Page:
The consolidation is also of little surprise after its price action over the few weeks beforehand. In early June the US30 index rallied strongly to return to back above the 25000 level and continue beyond another key level in 26000 to reach a then one month high, before consolidating a little and enjoying some support from 26000.
Given the significance of the 26000 level, there was little surprise that the index enjoyed some support from this level as it consolidated and it now finds itself back trading around that level attempting to move higher. Despite its excursion below 25000 in late May, this level remained likely to offer some support to the index. The month of May saw a strong decline for the index moving from a near all time high around 26700 down to its recent four month low. Throughout April and prior to its decline, the index had done well to steadily move higher and finally push through the resistance at the key 26000 level and move to a six month high above 26600.
Throughout February and March the US30 index seemed to have been content to trade in a narrow range roughly between 25400 and 26200, before the recent break. At the end of January, the 25000 level offered some resistance to the index however this was quickly broken through, only for the level to prop up the index since, and this level remains key.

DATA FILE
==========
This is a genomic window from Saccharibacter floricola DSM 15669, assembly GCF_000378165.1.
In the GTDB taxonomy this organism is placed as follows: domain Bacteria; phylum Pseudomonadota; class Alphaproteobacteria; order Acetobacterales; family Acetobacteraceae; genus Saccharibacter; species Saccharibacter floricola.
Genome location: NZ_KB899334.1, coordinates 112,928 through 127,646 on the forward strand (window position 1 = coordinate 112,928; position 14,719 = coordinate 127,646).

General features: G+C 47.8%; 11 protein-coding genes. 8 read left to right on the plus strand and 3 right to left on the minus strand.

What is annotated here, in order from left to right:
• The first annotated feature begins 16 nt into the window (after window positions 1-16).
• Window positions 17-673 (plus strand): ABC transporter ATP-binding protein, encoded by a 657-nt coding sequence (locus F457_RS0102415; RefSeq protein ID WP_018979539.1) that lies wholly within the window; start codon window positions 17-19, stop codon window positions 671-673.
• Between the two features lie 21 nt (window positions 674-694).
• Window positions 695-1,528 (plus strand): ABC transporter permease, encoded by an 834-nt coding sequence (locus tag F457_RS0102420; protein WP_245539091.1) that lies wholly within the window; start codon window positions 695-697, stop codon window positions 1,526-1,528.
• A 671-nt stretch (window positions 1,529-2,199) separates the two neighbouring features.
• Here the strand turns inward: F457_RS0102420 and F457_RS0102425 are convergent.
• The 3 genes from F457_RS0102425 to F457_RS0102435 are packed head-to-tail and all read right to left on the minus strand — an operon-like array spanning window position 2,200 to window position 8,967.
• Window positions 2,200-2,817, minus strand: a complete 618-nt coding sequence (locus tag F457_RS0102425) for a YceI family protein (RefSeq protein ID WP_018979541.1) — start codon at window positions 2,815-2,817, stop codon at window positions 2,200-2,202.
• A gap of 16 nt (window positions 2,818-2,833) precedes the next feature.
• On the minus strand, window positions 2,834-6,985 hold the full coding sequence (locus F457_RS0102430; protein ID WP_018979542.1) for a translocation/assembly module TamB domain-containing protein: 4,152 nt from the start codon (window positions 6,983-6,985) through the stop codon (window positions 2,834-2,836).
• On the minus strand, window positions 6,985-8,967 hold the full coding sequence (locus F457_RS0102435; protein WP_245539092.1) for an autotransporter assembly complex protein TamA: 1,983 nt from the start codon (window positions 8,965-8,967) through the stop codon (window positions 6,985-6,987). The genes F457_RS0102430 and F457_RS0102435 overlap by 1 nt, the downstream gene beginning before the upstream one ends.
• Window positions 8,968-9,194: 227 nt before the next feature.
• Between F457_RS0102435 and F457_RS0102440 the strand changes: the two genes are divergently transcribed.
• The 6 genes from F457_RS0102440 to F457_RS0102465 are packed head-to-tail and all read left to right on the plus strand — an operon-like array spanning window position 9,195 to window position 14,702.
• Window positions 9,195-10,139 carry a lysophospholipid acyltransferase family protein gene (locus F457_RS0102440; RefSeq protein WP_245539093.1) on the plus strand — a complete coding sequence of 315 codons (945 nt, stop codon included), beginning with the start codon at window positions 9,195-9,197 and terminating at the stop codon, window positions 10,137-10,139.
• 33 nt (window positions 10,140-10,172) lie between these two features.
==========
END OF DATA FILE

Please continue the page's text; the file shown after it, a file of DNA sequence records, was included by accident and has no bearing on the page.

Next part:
As widely tipped, the U.S. Federal Reserve (Fed) cut interest rates for the first time in more than 10 years last week as a pre-emptive move as concerns rise about a slowing global economy and the impact of the trade wars. However it was two words from Fed Chairman Jerome Powell that rocked the financial markets, as he said the Fed’s first rate cut in a decade does not mean policymakers will follow up with an aggressive rate-reducing regime. Mr Powell called the cut a “midcycle adjustment” and described it as the latest move in a policy transition that started with its last rate rise, at the end of last year. U.S. President Trump vowed to impose more tariffs on Chinese imports, which are due to take effect on 1st September. The 10% tariff would be imposed on $300 billion of Chinese imports and could raise tariffs further if China’s President Xi Jinping failed to move more quickly toward a trade deal. The tweet has only served to intensify the trade war between the world’s top two economies, as the announcement extends U.S. tariffs to almost all imported Chinese products, and China responded by saying they would not accept “intimidation or blackmail”, promising countermeasures. China have since responded by allowing its currency to slide below the key 7 yuan to the dollar level, for the first time since 2008. China also stopped new purchases of U.S. agricultural products, according to state run media.
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